ASMCF/SSFH Post-Grad Study Day

Camaraderie, conviviality…and a free lunch? Reasons to attend a postgraduate study day

Report on the ASMCF / SSFH Postgraduate Study Day at the University of Exeter, 7th March 2015

by Dr Thomas Martin, part-time lecturer in French at the University of Leeds

The study day took place on a bright early spring day in Exeter, with an intriguing and eclectic set of papers programmed under the heading of ‘the Global and the Local’, topics ranging from West African cinema to the links between globalisation and rugby. I have been asked by the organisers to write a report on the day from the perspective of someone attending the event, which led to a certain amount of deliberation on how to approach doing this. I eventually decided against writing a straight chronological account, because there is a danger of it ending up resembling a primary-age school trip report (‘… and then I watched this presentation, and then I watched this presentation, and then I had a cup of coffee, and then…’). Instead, I will base the report around answering this question: why was it worth attending the study day? The answers to this question provide three interlinked points which enable me to relate my experience of the event thematically.

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Dr Joanna Warson introduces Jen McCall, Head of Humanities at Palgrave Macmillan
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Dr Penny Roberts outlines how to get published in academic journals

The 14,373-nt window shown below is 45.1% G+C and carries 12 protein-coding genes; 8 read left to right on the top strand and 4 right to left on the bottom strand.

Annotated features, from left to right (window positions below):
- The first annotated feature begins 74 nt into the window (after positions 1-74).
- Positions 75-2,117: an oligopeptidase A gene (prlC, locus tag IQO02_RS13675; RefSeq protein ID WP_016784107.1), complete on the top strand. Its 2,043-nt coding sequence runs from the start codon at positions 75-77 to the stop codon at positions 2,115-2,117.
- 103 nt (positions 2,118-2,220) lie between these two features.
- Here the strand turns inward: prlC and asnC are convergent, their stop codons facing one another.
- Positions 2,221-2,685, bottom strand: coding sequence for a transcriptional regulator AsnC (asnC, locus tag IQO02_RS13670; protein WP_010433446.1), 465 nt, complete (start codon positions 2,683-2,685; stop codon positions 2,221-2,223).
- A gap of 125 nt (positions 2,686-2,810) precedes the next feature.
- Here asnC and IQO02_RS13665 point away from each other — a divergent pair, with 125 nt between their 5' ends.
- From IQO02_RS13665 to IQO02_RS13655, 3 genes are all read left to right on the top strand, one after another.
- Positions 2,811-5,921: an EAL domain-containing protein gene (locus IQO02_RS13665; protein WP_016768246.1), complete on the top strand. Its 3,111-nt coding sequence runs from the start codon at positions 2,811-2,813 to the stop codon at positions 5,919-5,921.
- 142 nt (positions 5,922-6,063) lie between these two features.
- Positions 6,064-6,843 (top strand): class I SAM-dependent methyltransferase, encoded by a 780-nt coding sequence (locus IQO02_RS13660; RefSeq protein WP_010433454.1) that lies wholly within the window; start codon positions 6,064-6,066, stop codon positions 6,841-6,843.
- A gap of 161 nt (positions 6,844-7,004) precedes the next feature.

The first reason I’d give for attending the study day was that it was an opportunity to learn something. I have attended plenty of conferences – I’m now at the stage of having finished my PhD – but this never stops being the case. It is in the nature of postgraduate study to encourage a one-track mind: a tight focus on your own subject. As I touched upon above, attending the study day allowed me a break from this, and an opportunity to see what else is happening in the field. I would, for instance, now be able to drop into conversation the basics on workers’ housing in nineteenth-century Mulhouse (courtesy of Will Clement), or the French government’s production of material promoting the Algerian Sahara as a tourist destination (courtesy of Kelsey Suggitt). Over and above simple interest, however, there is always the possibility of seeing links between your own work and that of the presenters. In my case for example, throughout Claire Eldridge’s fascinating keynote on the memorialisation of the Algerian War in contemporary France I was reminded of the discussion in my thesis of different anti-racist movements’ discourse on the colonial past (as I mentioned in my conversation with her afterwards, along with my recent paper on the subject for Modern and Contemporary France, in the interests of self-promotion). An event like this also offers, of course, the possibility of learning by experience, whether by presenting a paper to a knowledgeable but supportive audience or, as with myself, chairing a panel and therefore needing to introduce speakers, come up with potential questions for discussion and make sure everything runs to time.